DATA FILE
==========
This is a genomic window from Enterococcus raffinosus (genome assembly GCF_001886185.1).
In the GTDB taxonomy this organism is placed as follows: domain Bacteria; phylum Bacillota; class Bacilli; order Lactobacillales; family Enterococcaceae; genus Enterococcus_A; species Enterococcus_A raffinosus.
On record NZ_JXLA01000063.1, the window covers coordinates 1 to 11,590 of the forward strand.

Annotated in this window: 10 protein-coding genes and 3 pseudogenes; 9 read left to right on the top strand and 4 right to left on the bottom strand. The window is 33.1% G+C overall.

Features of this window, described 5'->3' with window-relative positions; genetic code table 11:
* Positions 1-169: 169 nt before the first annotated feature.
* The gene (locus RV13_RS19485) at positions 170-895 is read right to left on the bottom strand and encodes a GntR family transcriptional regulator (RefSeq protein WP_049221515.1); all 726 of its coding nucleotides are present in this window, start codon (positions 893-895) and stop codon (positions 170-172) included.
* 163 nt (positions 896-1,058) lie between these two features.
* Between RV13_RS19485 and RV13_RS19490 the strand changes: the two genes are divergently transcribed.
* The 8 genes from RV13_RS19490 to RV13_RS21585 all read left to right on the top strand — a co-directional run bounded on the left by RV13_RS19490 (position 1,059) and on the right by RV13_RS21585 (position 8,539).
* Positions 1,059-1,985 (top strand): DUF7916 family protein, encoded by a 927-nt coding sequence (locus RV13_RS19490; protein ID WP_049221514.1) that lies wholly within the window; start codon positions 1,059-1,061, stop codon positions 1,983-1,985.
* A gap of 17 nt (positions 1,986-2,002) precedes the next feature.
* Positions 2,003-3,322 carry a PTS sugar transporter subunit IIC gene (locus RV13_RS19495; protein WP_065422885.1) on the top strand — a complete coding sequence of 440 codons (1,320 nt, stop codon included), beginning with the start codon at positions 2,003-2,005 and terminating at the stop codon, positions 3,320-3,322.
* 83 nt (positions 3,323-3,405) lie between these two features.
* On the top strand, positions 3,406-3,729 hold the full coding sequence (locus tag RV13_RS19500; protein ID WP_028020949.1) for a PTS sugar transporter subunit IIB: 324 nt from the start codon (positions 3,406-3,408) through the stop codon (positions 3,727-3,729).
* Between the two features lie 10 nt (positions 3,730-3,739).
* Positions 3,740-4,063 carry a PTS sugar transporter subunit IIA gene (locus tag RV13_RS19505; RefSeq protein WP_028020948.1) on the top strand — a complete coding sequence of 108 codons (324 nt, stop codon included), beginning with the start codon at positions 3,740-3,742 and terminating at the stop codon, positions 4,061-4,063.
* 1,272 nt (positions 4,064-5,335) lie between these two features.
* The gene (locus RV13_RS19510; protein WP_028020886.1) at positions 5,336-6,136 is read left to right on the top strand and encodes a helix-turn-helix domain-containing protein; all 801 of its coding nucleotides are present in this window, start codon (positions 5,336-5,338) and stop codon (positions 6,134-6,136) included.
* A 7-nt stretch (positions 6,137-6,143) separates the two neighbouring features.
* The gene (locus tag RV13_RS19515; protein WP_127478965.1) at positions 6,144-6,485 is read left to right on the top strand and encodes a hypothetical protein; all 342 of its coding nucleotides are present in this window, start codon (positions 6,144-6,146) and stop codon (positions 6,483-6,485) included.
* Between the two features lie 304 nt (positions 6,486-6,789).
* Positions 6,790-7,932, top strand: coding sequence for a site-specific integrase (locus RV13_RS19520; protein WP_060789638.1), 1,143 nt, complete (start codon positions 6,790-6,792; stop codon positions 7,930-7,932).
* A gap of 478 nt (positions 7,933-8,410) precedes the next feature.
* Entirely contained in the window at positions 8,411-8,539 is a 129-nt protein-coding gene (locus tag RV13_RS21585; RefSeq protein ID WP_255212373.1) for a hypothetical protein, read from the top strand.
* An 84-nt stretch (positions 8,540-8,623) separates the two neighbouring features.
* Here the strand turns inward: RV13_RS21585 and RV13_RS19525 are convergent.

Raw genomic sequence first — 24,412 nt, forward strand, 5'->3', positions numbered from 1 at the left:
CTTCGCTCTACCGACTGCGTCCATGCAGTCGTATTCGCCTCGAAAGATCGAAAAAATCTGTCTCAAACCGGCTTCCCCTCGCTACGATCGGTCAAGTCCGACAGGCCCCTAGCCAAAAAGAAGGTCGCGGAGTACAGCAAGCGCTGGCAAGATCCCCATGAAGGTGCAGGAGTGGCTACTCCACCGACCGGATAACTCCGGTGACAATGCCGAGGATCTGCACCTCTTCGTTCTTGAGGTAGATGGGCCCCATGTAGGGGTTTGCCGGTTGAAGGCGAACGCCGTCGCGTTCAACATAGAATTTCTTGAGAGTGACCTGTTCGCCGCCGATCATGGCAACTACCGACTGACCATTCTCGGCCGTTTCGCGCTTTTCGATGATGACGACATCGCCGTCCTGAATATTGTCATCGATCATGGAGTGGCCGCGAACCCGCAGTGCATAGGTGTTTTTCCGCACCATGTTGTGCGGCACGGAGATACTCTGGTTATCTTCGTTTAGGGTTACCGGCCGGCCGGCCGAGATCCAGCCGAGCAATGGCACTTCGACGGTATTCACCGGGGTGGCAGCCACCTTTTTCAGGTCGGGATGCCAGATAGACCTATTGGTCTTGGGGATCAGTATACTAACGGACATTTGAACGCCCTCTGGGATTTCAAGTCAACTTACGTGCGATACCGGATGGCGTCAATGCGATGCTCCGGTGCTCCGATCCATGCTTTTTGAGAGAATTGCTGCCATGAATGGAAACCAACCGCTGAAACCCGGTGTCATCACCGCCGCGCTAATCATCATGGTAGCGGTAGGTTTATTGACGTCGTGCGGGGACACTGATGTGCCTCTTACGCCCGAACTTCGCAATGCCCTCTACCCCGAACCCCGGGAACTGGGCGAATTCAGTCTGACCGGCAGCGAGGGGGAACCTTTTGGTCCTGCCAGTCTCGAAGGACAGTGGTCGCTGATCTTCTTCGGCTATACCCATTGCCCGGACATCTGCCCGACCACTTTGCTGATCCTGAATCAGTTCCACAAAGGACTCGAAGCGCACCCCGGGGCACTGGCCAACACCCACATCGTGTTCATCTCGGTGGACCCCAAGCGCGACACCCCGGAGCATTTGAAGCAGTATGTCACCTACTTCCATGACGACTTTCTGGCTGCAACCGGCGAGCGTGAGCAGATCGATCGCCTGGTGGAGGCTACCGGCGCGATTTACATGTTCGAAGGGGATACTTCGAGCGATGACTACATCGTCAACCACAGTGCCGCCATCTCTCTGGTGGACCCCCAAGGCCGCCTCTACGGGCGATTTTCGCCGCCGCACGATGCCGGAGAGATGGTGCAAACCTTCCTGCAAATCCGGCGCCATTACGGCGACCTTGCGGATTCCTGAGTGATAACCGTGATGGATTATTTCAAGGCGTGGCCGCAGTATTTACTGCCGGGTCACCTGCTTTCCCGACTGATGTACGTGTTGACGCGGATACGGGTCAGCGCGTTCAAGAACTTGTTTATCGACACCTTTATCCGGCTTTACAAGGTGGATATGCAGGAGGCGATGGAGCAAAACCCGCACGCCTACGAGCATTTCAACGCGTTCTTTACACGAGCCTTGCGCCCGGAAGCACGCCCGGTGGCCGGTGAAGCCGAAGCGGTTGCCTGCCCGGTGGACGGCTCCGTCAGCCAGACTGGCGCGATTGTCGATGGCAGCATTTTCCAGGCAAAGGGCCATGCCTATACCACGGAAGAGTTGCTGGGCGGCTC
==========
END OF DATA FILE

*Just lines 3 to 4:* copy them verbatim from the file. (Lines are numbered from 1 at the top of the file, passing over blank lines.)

On record NZ_JXLA01000063.1, the window covers coordinates 1 to 11,590 of the forward strand.

Annotated in this window: 10 protein-coding genes and 3 pseudogenes; 9 read left to right on the top strand and 4 right to left on the bottom strand. The window is 33.1% G+C overall.